• ambilingualism: a region is called ambilingual if this functional distribution is not observed. In a typical ambilingual area it is nearly impossible to tell which language is used when in a given setting. True ambilingualism is rare. Ambilingual tendencies can be found in Luxembourg, or in border regions with many cross-border contacts.
  • bipart-lingualism: if more than one language can be heard in a small area, but if the large majority of speakers are monolinguals, who have little contact with speakers from neighbouring ethnic groups, an area is called 'bipart-lingual'. The typical example is the Balkans.

[edit] Multilingualism between different language speakers

Whenever two people meet, negotiations take place. If they want to express solidarity and sympathy, they tend to seek common features in their behavior. If speakers wish to express distance towards or even dislike of the person they are speaking to, the reverse is true, and differences are sought. This mechanism also extends to language, as has been described by Howard Giles' Accommodation Theory.

Various, but not nearly all, multilinguals tend to use code-switching, a term that describes the process of 'swapping' between languages. In many cases, code-switching is motivated by the wish to express loyalty to more than one cultural group, as holds for many immigrant communities in the New World. Code-switching may also function as a strategy where proficiency is lacking. Such strategies are common if one of the languages is not very elaborated, like Frisian, Sorbian and other minority languages, or if the speakers have not developed proficiency in certain lexical domains, as in the case of immigrant languages.

This code-switching appears in many forms. If a speaker has a positive attitude towards both languages and towards code-switching, many switches can be found, even within the same sentence. If, however, the speaker is reluctant to use code-switching, as in the case of a lack of proficiency, he might knowingly or unknowingly try to camouflage his attempt by converting elements of one language into elements of the other language. This results in speakers using words like courrier noir in French, instead of the proper word for blackmail, chantage.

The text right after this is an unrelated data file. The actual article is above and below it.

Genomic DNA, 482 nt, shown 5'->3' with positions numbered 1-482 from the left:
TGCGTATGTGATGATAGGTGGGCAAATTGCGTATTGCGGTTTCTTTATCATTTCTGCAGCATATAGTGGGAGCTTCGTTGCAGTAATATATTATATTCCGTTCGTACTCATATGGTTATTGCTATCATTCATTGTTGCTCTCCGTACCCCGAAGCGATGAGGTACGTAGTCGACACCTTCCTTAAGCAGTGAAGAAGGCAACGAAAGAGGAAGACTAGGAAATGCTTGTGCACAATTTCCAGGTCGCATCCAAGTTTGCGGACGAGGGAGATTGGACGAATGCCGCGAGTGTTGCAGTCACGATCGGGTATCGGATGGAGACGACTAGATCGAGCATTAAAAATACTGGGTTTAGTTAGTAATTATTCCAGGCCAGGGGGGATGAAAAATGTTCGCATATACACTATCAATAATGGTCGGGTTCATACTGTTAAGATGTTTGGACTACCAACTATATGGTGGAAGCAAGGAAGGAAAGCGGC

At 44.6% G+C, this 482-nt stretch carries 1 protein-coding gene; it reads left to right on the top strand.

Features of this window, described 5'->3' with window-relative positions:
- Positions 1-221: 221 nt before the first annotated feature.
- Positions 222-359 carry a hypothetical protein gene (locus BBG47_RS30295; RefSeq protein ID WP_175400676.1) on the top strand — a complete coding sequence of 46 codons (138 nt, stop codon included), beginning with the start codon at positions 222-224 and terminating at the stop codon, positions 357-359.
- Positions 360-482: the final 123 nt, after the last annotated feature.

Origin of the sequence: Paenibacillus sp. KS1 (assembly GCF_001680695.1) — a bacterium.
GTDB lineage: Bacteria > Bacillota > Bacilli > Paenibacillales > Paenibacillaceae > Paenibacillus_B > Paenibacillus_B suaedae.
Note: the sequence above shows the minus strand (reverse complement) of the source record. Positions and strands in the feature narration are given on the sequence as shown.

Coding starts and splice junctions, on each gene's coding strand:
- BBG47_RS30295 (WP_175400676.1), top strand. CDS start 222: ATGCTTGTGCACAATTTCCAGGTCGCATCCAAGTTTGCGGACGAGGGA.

Bilingual interaction can even take place without the speakers switching. In certain areas, it is not uncommon for speakers to consistently each use a different language. This phenomenon is found, amongst others, in Scandinavia. Speakers of Swedish and Norwegian can easily communicate with each other speaking their respective language. It is usually called non-convergent discourse, a term introduced by the Dutch linguist Reitze Jonkman.

Other example is the former state of Czechoslovakia, where two languages (Czech and Slovak) were in common use. Most Czechs and Slovaks understand both languages, although they would use only one of them (their respective mother tongue) when speaking. For example, in Czechoslovakia it was common to hear two people talking on TV each speaking a different language without any difficulty understanding each other. Another example would be a Slovak having read a book in Czech and afterwards being unsure whether he was reading it in Czech or Slovak. This bilinguality still exists nowadays, although it has started to deteriorate after Czechoslovakia has split up.

[edit] Multilingualism at the linguistic level

[edit] Models for native language literacy programs

Reasons for native language literacy include sociopolitical as well as socio-cultural identity arguments. While these two camps may occupy much of the debate behind in which languages children will learn to read, a greater emphasis on the linguistic aspects of the argument are necessary. In spite of the political turmoil precipitated by this debate, researches continue to espouse a linguistic basis for this logic. This rationale is based upon the work of Jim Cummins (1983).

[edit] Sequential model

In this model, learners receive literacy instruction in native language until they acquire a "threshold" literacy proficiency. The transition into a community language class is then made.

[edit] Bilingual model